An interview with former Carillion boss John McDonough in in 2003 highlighed how Carillion’s set up was set to change from contractor to service provider. The irony, in hindsight, is striking, writes Tom Broughton

Fifteen years ago in April 2003 I sat down with John McDonough for his first interview since taking over the Carillion hot seat from Sir Neville Simms. He was in a bullish mood that day and the irony, in hindsight, is striking. “Just because companies in the services sector working on PFI contracts are not doing too well, the PFI process should not get the blame – that’s just bollocks,” he said.

“The market gets jittery and it affects everyone. If there’s a story in the press about how badly a particular company is doing, and they do PFI work, it becomes a PFI story. That’s what’s wrong – it should be about how that company is handling the PFI process.” You wonder if he still feels the same today. McDonough went on to explain that he wanted to turn Carillion around from a slow moving contracting tanker to a “speed boat” specialising in support services. It became a joke in the quarterly results sessions that he would declare Carillion as no longer “a builder”. PFI was McDonough’s number one game.

Long-term lucrative projects, relatively lower risk, certainty of payment and he’d leave his traditional rivals to slog it out over the big one-off contracting projects or high-risk mega infrastructure projects where you could lose your shirt in a flip of a pen. And that wasn’t all: the risks were magnified, as the unions were on the march at the time; there was trouble everywhere. 

PFI was McDonough’s number one game

McDonough, meanwhile, was grooming a young executive named Richard Howson for the top job. An old-school construction man, Howson was rising through the ranks fast. He had a reputation for delivering on commercial projects and then, notably, on Dartford’s PFI hospital. An ambitious company man, Howson fitted the “rising star” billing perfectly, having worked from the ground up; he could talk to people from sites to the boardroom. Tough, fair, but always with one eye on who he could influence. And it was a story that resonated with the City. Following a spell abroad running Carillion’s Middle East operations,

Howson made his big return and with McDonough running out of steam and wanting to move on, his apprentice’s coronation was inevitable. The City lapped it up. It should have been a golden time – it still should be. The subsequent course of events under Howson’s leadership is now being thoroughly examined and documented by investigators and the press alike. But when you read Joey Gardiner’s analysis, you’ll find that this is not just a story about Carillion’s management or corporate failure.

Ultimately, however, the changes that will inevitably come will have to be enshrined in law

This is about industry failure. It’s about the inability of specialist pressure groups and the government to stop Carillion moving to 120-day payment terms. Or implementing an onerous supply chain financing scheme. It’s about small companies at risk of going bust and having to lay off workers. And it’s about who else is putting pressure on suppliers right now and what the government is going to do about stopping it. The only way, by the way, is through the law and through reform of procurement. It is still fine for trade association bosses to make such issues transparent, but they need to call out their own members too – and do it now, not after such a monumental event as Carillion’s collapse. That would be a sure sign of a cultural shift.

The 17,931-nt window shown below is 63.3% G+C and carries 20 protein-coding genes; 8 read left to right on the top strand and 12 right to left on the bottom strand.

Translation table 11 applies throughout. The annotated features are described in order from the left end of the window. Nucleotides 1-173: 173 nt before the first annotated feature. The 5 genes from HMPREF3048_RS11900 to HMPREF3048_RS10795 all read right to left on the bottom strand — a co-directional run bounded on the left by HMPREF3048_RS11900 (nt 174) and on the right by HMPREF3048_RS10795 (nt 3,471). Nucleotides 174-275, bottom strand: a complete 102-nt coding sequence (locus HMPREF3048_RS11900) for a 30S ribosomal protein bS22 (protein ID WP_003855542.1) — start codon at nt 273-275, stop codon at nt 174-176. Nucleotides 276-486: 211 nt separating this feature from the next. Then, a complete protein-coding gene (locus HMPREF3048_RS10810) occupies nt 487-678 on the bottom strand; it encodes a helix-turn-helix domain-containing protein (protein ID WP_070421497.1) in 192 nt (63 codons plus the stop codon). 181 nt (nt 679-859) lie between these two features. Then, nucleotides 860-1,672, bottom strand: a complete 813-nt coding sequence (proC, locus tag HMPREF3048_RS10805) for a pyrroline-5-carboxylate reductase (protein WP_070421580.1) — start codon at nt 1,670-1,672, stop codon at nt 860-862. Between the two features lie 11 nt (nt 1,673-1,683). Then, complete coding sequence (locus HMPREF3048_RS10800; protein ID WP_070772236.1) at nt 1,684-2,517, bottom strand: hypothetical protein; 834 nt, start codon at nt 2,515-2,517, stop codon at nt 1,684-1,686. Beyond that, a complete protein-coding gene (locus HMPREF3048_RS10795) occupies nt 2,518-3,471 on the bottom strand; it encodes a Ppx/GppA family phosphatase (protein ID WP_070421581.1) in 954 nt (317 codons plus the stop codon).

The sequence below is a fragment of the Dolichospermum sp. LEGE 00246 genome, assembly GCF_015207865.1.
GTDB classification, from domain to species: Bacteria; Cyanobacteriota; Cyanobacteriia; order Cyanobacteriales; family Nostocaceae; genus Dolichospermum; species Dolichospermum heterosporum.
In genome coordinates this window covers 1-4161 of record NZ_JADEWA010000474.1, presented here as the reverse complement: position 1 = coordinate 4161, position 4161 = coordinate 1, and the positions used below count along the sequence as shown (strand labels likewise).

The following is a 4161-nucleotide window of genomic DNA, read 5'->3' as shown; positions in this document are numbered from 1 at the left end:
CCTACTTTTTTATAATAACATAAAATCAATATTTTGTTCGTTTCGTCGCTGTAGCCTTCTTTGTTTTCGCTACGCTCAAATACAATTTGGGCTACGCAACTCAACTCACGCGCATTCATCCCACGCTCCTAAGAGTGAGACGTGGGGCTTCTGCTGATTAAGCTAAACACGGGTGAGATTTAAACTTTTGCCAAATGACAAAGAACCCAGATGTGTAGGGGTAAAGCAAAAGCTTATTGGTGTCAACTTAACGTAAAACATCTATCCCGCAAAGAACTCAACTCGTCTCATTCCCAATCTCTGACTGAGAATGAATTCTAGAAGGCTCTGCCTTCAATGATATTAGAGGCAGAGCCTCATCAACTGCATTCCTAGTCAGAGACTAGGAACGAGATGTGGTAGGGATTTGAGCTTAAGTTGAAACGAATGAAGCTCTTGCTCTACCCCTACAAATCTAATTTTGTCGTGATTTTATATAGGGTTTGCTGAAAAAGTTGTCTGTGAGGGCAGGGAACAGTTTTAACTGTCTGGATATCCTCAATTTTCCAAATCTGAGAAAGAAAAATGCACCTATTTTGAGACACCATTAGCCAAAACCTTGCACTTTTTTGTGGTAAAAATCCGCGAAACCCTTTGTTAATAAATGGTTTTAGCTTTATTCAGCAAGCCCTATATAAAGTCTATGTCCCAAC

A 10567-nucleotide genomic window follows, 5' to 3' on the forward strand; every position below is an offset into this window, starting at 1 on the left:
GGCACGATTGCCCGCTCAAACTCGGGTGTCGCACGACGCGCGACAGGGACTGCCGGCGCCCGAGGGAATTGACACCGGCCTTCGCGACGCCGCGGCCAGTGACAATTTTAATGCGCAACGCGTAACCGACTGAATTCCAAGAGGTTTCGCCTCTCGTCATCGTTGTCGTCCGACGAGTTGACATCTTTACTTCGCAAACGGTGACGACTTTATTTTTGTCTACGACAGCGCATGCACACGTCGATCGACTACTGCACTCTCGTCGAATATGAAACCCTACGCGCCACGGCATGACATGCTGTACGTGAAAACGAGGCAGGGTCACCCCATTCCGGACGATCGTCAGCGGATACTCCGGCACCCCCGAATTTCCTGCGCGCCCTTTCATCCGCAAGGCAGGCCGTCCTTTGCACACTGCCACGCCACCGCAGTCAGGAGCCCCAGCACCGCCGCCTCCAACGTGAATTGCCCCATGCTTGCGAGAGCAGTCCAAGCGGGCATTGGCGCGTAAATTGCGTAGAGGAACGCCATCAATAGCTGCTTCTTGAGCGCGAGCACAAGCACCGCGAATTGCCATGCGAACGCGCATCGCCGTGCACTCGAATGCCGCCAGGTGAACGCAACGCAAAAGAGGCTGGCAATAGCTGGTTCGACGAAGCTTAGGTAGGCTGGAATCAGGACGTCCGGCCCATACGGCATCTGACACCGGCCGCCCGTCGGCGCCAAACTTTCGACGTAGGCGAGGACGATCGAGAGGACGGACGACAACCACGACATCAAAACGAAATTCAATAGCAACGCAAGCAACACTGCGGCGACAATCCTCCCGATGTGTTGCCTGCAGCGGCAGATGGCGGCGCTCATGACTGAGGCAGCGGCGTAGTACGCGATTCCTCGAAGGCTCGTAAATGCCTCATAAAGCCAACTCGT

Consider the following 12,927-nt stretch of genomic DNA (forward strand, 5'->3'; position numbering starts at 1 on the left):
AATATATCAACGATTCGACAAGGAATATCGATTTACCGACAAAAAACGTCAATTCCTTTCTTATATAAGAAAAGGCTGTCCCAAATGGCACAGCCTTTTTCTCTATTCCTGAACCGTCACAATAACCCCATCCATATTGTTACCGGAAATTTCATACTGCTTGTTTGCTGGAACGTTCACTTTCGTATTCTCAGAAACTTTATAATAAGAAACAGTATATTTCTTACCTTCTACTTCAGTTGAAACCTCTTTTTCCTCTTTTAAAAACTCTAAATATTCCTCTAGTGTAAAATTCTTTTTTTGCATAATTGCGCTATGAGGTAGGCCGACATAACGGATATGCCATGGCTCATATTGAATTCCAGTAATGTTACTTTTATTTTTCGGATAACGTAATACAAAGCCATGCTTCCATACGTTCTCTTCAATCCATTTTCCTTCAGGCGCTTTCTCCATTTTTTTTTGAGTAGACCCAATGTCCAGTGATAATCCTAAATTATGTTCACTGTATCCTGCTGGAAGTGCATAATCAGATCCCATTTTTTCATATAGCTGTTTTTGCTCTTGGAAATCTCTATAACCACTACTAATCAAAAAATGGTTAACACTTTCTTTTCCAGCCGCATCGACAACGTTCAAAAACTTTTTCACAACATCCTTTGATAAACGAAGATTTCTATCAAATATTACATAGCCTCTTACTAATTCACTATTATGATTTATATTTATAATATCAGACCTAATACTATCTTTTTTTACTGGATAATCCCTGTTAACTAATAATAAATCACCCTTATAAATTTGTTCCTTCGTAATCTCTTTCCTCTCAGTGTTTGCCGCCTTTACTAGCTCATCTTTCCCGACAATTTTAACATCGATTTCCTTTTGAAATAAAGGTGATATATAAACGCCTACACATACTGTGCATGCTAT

Ultimately, however, the changes that will inevitably come will have to be enshrined in law, beefing up payment security and procurement (read Rudi Klein on this).


We’ve been here before but it’s never gone that far. We’ve had the government reports. We had the late Sir Michael Latham revolutionise thinking by suggesting partnering and mediation. It attracted a lot of attention with some forward-thinking developers adopting new models.

We also had Sir John Egan’s lessons from outside industry looking at innovation and best practice in the motor manufacturing sector. Then there was Paul Morrell’s public sector efficiency and cost drives and BIM disrupting everything. The government became, or so we thought, an intelligent client. And we had Peter Hansford’s look to the future with his flimsy if worthy Construction 2020 effort, noting green targets and focusing on sound bites such as “exporting” and “digital”. 

Just as Mark Farmer warned the industry it must “modernise or die”, Brexit happened, and the challenges to our industry only intensified after the disaster at Grenfell. As if that wasn’t enough, over the coming months we’ll have the results of a forensic analysis as to why Carillion failed. But if you read Kevin McLoughlin’s story in the news analysis, you will find a whole load of pain being caused by both PFI accounting and the way Carillion “handled the PFI process”. Never mind what John McDonough thought, that certainly was “bollocks”. It’s time to change. More than time.